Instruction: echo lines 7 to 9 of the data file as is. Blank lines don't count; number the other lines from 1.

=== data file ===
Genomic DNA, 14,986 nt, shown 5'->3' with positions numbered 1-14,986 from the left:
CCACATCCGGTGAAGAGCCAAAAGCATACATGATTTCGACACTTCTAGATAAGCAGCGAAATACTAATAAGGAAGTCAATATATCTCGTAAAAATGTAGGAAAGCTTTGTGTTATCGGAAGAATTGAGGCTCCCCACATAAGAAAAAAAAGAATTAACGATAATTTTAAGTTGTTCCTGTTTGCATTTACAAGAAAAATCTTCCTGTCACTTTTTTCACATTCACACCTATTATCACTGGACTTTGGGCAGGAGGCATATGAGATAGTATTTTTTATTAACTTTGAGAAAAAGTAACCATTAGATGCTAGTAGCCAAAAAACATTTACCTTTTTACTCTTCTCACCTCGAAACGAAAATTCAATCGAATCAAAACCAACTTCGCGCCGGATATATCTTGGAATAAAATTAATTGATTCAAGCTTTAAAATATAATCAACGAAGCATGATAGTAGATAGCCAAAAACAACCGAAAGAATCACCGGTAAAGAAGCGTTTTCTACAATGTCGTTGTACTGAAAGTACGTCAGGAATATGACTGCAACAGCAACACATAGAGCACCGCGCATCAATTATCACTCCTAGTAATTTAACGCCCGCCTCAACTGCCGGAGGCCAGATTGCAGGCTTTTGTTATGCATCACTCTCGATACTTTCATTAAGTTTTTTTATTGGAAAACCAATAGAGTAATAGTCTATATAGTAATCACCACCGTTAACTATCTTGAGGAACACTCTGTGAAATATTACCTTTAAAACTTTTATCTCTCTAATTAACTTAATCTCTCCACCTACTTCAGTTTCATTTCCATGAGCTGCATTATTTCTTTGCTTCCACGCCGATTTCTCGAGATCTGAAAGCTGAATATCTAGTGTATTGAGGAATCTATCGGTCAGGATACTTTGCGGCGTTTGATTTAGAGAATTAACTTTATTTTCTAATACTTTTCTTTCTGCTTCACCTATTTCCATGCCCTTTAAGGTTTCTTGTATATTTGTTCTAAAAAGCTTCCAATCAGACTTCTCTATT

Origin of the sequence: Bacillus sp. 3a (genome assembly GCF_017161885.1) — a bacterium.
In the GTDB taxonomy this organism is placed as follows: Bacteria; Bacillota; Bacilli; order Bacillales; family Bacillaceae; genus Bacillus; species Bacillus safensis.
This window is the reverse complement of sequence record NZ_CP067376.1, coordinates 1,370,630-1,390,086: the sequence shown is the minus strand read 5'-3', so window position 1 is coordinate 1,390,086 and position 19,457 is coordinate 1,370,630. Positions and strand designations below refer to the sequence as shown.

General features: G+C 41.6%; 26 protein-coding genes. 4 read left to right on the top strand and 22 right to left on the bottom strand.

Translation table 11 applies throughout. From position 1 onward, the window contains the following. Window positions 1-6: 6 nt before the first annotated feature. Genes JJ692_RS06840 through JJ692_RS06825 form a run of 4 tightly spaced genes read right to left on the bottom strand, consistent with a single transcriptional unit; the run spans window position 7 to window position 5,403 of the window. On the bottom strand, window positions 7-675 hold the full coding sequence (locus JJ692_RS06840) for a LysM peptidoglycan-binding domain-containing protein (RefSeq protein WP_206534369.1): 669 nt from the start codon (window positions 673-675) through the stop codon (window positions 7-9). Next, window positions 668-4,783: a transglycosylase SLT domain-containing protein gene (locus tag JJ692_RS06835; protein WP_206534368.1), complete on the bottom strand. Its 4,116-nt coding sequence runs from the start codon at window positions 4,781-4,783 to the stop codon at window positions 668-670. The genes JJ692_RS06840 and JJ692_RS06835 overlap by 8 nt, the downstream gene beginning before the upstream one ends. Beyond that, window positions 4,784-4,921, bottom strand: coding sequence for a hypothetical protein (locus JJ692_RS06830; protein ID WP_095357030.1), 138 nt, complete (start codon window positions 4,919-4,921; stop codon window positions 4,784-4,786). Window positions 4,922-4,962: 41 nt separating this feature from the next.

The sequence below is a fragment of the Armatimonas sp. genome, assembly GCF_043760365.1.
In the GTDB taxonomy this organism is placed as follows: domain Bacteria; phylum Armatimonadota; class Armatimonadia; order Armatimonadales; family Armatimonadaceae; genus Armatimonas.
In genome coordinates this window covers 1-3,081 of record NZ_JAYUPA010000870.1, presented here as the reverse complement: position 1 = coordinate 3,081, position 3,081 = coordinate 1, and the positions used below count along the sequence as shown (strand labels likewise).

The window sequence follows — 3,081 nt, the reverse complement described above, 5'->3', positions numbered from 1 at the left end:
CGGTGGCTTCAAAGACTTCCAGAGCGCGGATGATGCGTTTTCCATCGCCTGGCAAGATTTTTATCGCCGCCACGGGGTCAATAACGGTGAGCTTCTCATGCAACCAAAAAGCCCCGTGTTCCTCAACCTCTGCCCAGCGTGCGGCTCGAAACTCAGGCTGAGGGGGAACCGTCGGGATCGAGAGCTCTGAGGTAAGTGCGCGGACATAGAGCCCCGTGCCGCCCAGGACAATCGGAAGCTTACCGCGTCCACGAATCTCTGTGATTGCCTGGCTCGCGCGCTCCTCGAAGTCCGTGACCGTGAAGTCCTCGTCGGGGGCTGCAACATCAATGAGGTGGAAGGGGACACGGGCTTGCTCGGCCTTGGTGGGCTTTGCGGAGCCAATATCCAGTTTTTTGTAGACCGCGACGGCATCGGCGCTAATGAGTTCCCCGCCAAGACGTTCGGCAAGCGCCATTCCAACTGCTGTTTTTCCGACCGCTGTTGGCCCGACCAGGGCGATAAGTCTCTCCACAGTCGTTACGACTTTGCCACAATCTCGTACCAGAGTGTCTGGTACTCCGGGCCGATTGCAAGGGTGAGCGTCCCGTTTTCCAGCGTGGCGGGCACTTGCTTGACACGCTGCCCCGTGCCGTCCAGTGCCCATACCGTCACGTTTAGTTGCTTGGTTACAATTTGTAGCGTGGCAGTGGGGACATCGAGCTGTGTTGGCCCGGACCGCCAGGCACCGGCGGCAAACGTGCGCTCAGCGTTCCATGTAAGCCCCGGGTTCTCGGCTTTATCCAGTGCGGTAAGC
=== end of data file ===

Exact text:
Translation table 11 applies throughout. From position 1 onward, the window contains the following. Window positions 1-6: 6 nt before the first annotated feature. Genes JJ692_RS06840 through JJ692_RS06825 form a run of 4 tightly spaced genes read right to left on the bottom strand, consistent with a single transcriptional unit; the run spans window position 7 to window position 5,403 of the window. On the bottom strand, window positions 7-675 hold the full coding sequence (locus JJ692_RS06840) for a LysM peptidoglycan-binding domain-containing protein (RefSeq protein WP_206534369.1): 669 nt from the start codon (window positions 673-675) through the stop codon (window positions 7-9). Next, window positions 668-4,783: a transglycosylase SLT domain-containing protein gene (locus tag JJ692_RS06835; protein WP_206534368.1), complete on the bottom strand. Its 4,116-nt coding sequence runs from the start codon at window positions 4,781-4,783 to the stop codon at window positions 668-670. The genes JJ692_RS06840 and JJ692_RS06835 overlap by 8 nt, the downstream gene beginning before the upstream one ends. Beyond that, window positions 4,784-4,921, bottom strand: coding sequence for a hypothetical protein (locus JJ692_RS06830; protein ID WP_095357030.1), 138 nt, complete (start codon window positions 4,919-4,921; stop codon window positions 4,784-4,786). Window positions 4,922-4,962: 41 nt separating this feature from the next.

The sequence below is a fragment of the Armatimonas sp. genome, assembly GCF_043760365.1.
In the GTDB taxonomy this organism is placed as follows: domain Bacteria; phylum Armatimonadota; class Armatimonadia; order Armatimonadales; family Armatimonadaceae; genus Armatimonas.